Renamed Fort Drum and afterEdit

In 1974, a permanent garrison was assigned and Camp Drum was renamed Fort Drum. In April 1980, B Company, 76th Engineer Battalion (Combat Heavy) was reassigned from Fort Meade, Maryland. Three years later the rest of the battalion was transferred here, with the exception of D Company.

On September 11, 1984, the announcement was made that Fort Drum would be the new home of the 10th Light Infantry Division. Its mission is to be manned and trained to deploy rapidly by air, sea, and land anywhere in the world, prepared to fight upon arrival and win. The first of the division's troops arrived at Fort Drum on December 3, 1984, and the unit was officially activated on February 13, 1985. The name was changed to the 10th Mountain Division (Light Infantry) at that time. The division reached full strength in 1989.

Between 1986 and 1992, 130 new buildings, 35 miles (56 km) of roads, and 4,272 sets of family quarters were built at a cost of $1.3 billion.

On June 4, 1985, the identity of a roundout brigade was announced that would be composed of Army National Guard battalions. Units from the New York Army National Guard from central and northern New York under the 27th Infantry Brigade made the roundout brigade.

On June 28, 1985, the 76th Engineer Battalion was inactivated.

In 2013 Fort Drum was being considered for the location of a proposed Eastern United States missile defense site.[8]

In 2014, a 60-megawatt biofuel power plant was established to provide energy for the base, part of the U.S. military's push for renewable energy and self-sufficiency.[9]

In 2015, Diana M. Holland was promoted to become the first woman general at Fort Drum, and the first woman to serve as a deputy commanding general in one of the Army's light infantry divisions (specifically, the 10th Mountain Division.)[10]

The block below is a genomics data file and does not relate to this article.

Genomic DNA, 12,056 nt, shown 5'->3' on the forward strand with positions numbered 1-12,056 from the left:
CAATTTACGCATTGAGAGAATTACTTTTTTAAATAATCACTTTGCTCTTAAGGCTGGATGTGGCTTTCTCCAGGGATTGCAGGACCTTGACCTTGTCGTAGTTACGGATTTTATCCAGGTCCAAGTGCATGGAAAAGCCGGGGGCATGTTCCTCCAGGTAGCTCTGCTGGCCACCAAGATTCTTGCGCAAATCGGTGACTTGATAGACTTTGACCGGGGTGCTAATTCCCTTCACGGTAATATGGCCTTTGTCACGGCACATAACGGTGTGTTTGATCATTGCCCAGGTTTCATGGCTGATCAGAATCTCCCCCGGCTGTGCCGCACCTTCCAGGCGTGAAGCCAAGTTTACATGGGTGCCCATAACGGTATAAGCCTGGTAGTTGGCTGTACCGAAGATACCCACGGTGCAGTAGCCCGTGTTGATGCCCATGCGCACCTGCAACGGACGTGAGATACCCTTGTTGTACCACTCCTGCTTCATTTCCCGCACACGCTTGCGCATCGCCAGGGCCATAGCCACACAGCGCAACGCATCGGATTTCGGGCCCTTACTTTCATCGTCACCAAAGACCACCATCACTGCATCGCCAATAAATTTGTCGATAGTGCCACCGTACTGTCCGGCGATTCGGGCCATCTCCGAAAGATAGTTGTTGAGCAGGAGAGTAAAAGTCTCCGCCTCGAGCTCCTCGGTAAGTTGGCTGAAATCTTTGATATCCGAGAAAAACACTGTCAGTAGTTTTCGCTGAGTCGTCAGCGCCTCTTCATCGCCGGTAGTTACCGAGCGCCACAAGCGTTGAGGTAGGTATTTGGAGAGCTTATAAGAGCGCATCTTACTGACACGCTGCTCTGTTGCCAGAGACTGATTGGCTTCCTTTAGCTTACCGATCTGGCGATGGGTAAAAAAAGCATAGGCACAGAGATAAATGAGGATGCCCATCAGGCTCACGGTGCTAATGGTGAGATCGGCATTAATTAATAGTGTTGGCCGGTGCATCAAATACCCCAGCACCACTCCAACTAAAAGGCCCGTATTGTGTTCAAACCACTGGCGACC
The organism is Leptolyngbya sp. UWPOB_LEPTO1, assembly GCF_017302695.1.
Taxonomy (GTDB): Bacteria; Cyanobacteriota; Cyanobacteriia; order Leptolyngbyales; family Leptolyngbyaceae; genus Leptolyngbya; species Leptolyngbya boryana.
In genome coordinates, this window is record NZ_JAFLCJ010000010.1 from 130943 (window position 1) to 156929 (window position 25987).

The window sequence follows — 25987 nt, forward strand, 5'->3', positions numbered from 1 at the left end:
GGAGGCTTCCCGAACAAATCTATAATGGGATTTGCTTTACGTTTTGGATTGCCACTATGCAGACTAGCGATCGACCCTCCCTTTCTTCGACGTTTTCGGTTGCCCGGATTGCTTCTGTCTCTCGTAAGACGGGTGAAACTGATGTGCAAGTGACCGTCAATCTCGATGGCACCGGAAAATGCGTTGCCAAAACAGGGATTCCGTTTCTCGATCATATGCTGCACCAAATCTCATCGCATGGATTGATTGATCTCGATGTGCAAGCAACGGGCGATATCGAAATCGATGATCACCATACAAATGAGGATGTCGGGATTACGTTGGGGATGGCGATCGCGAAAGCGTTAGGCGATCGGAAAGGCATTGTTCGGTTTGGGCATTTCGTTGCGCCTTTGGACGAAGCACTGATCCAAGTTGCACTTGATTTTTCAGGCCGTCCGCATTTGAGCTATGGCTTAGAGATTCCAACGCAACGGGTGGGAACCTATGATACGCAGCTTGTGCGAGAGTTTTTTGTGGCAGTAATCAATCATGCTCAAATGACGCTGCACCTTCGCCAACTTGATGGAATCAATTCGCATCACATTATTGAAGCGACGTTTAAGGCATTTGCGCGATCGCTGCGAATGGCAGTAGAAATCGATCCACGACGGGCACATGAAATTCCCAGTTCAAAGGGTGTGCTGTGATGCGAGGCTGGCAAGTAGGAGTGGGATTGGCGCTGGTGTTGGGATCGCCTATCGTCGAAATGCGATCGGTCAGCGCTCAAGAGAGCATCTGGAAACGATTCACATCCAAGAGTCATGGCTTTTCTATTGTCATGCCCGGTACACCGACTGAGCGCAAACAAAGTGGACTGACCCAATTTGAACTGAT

Current unitsEdit

GeographyEdit

According to the United States Census Bureau, the CDP portion of Fort Drum has a total area of 14.42 square miles (37.35 km2), of which 14.33 square miles (37.11 km2) are land and 0.093 square miles (0.24 km2), or 0.65%, are water.[2]

The military reservation occupies a large tract in the eastern part of Jefferson County, including parts of the towns of Antwerp, Leray, Philadelphia, and Wilna. The reservation also extends east into the town of Diana in Lewis County. Several villages in Jefferson County are on the border of Fort Drum: Antwerp, Black River, Carthage, Evans Mills, and Philadelphia. The nearest city is Watertown, New York, 13 miles (21 km) to the southwest, which is the service and shopping destination for the fort's personnel.

The Indian and Black rivers flow along part of the reservation boundary.

DemographicsEdit

As of the census[11] of 2000, there were 12,123 people, 2,253 households, and 2,203 families residing in the CDP. The population density was 479.8 per square mile (185.2/km²). There were 2,280 housing units at an average density of 90.2/sq mi (34.8/km²). The racial makeup of the CDP was 64.2% White, 19.8% African American, 0.8% Native American, 2.4% Asian, 0.7% Pacific Islander, 7.6% from other races, and 4.5% from two or more races. Hispanic or Latino of any race were 13.3% of the population.